Falafel (you can make your own, I used this recipe, or buy pre made)
Pita bread (I used B Free gluten free pitas-they’re quite good!)
The fermented turnips and beets will need to be made a day in advance. Peel and slice your turnip and beet and add to a quart jar. Mix up two cups of water with one tablespoon water and one blue scoop of Avellana cultures. Pour over the beets and turnips and place in your fermentation station at around 100 degrees for 24 hours. Weight the veggies down so they stay submerged. Remove after 24 hours.
The tzatziki is easy! Whisk the yogurt in a bowl until smooth.
Peel and grate the cucumber (no need to deseed the cucumber) and squeeze it really hard to get the excess water out. Add it to the yogurt along with the rest of the ingredients and stir it up!
Cook up your falafel, slice up your spinach, and throw them all together! So delicious.
one package gnocchi (I used Trader Joe cauliflower gnocchi, soft and chewy!)
one small acorn squash
one bag arugula greens
How to make it:
Preheat the oven to 400 degrees. Cut the acorn squash in half. Scoop out the seeds and spread them on a baking sheet. I pre-scored the squash to make it easier to scoop after baking. Also, I’m not too picky about cleaning the stingy stuff off the seeds, I think it adds flavor.
Cut up the cauliflower and put it on a sheet (you can put it all on one if you want. Easy cleaning!)
Roast the veggies until they are done. You’ll have to stir the seeds at least once and remove them after about ten minutes. Flip the squash after about fifteen minutes. Stir the cauliflower to keep from burning.
Once every thing is cooked, put the Alfredo ingredients into the blender and blend until warm.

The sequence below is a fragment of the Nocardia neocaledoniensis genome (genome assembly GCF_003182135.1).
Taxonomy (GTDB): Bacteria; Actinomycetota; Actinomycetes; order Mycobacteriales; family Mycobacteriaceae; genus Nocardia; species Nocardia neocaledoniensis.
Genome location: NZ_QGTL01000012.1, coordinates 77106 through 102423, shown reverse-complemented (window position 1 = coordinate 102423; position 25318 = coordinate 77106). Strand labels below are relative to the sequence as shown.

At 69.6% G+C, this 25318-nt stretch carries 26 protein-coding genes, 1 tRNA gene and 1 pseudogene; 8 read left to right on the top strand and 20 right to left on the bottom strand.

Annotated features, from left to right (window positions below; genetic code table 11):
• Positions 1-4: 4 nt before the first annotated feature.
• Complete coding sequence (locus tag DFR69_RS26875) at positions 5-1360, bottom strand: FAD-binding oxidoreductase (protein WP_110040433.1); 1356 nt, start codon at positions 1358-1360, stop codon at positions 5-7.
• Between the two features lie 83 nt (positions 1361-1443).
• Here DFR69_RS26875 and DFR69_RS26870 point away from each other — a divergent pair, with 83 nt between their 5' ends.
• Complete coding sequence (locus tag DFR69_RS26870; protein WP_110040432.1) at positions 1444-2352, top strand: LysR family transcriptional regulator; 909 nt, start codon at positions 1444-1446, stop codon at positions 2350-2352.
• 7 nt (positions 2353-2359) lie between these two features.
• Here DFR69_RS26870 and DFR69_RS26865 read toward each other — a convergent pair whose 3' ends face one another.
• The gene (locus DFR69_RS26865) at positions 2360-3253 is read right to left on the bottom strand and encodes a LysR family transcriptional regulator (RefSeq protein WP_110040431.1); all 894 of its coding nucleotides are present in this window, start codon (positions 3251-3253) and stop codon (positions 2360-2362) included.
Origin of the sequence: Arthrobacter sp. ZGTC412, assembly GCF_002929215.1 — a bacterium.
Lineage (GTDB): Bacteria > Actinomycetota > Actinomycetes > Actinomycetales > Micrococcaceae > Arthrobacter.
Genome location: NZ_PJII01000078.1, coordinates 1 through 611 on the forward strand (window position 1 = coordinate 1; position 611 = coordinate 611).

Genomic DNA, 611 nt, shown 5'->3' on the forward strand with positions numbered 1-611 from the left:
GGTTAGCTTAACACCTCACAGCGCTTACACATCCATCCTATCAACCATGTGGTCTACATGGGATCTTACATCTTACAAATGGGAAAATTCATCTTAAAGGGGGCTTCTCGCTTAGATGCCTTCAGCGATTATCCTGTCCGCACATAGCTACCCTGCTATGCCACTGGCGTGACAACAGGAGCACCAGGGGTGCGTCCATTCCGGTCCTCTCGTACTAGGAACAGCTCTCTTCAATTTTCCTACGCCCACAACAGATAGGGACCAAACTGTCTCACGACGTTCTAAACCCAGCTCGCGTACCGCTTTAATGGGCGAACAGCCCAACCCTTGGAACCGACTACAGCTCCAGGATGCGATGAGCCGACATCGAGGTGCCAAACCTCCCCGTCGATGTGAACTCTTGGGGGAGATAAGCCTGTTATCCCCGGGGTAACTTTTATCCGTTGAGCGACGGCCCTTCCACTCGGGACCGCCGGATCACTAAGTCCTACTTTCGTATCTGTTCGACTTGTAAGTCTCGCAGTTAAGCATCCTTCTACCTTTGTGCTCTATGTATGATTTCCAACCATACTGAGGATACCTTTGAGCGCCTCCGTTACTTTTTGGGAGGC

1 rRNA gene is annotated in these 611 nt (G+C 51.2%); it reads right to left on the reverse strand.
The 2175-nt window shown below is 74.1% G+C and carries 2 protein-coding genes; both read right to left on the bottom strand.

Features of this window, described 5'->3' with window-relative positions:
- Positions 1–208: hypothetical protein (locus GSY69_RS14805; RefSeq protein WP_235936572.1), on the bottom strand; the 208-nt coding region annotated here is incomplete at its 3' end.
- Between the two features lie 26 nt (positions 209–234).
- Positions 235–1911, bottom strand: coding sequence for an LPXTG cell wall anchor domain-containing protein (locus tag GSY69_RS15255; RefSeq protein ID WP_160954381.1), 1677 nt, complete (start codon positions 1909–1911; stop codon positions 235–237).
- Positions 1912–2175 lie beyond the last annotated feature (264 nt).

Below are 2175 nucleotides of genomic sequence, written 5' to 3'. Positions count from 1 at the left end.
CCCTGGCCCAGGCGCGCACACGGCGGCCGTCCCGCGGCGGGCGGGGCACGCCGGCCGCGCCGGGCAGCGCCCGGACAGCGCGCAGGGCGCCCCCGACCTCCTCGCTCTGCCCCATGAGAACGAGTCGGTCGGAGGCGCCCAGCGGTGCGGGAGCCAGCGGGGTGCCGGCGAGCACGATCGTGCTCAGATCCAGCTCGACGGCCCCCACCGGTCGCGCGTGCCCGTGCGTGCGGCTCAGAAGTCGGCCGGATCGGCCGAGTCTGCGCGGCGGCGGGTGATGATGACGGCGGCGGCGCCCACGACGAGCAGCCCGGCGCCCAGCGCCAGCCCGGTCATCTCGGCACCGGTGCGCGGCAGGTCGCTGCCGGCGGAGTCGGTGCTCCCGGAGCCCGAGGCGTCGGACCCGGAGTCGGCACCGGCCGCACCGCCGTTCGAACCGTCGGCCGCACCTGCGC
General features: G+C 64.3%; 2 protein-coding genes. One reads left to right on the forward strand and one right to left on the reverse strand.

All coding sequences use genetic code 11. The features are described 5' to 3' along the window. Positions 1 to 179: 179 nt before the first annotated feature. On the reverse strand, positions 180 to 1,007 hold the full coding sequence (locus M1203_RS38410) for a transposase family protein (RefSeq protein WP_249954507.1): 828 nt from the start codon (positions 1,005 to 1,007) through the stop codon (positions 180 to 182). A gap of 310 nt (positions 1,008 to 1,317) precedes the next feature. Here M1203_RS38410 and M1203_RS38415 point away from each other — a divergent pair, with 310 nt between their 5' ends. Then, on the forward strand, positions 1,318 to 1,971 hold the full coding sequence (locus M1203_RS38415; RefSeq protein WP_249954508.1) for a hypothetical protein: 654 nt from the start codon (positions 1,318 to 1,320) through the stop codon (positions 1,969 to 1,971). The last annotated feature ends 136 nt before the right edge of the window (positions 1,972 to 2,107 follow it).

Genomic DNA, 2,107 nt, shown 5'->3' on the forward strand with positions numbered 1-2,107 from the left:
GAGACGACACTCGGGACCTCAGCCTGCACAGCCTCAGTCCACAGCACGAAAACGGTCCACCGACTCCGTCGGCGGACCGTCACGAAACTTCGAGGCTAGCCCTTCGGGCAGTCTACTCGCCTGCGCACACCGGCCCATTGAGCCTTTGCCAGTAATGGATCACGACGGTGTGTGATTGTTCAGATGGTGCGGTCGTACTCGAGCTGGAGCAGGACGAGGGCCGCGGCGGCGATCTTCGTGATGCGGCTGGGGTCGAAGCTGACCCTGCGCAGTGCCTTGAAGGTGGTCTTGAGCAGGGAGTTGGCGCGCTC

Cook your gnocchi as instructed. I pan fried the cauliflower gnocchi in oil until browned. Wilt the arugula (add to warm pot and cook just long enough to wilt it.) You can drain the arugula in a colander if you want to. I usually don’t because I don’t like to waste the nutrients in the water that cook out, unless it’s really going to mess up my plating.
Stir the gnocchi and squash cubes into the arugula.
Top with Alfredo sauce and garnish with the baked squash seeds. Yum!
Blend the cashews until smooth, adding just enough water to blend easily. You can make it thicker but you may need to scrape the cashew butter down from the sides. Stir in salt and cultures, cover to avoid developing a skin, and place in your fermentation station for 8 hours.
You can add in any number of seasonings. I make it plain so that I can utilize it for multiple applications.
Preheat your oven to 375 degrees. Chop the apples, potato and shallots, drizzle with olive oil. I sprinkled on a little Italian herb spice and salt. Roast until soft.
Lightly core and cover the Romanesco broccoli with foil and roast for 30 minutes. Uncover and roast for another five for a little browning. Check from time to time to ensure it doesn’t burn.
Place cultured cashew cream in the blender along with the flesh of the persimmon, 1/2 shallot, a pinch of salt, and a pinch of chipotle (optional). You can add other seasoning as desired.
When everything is done roasting, drizzle the cream sauce on and serve! The light sweetness of the persimmon cashew sauce perfectly matches the sweetness in the roasted apples. It makes for a great sweet and savory dinner.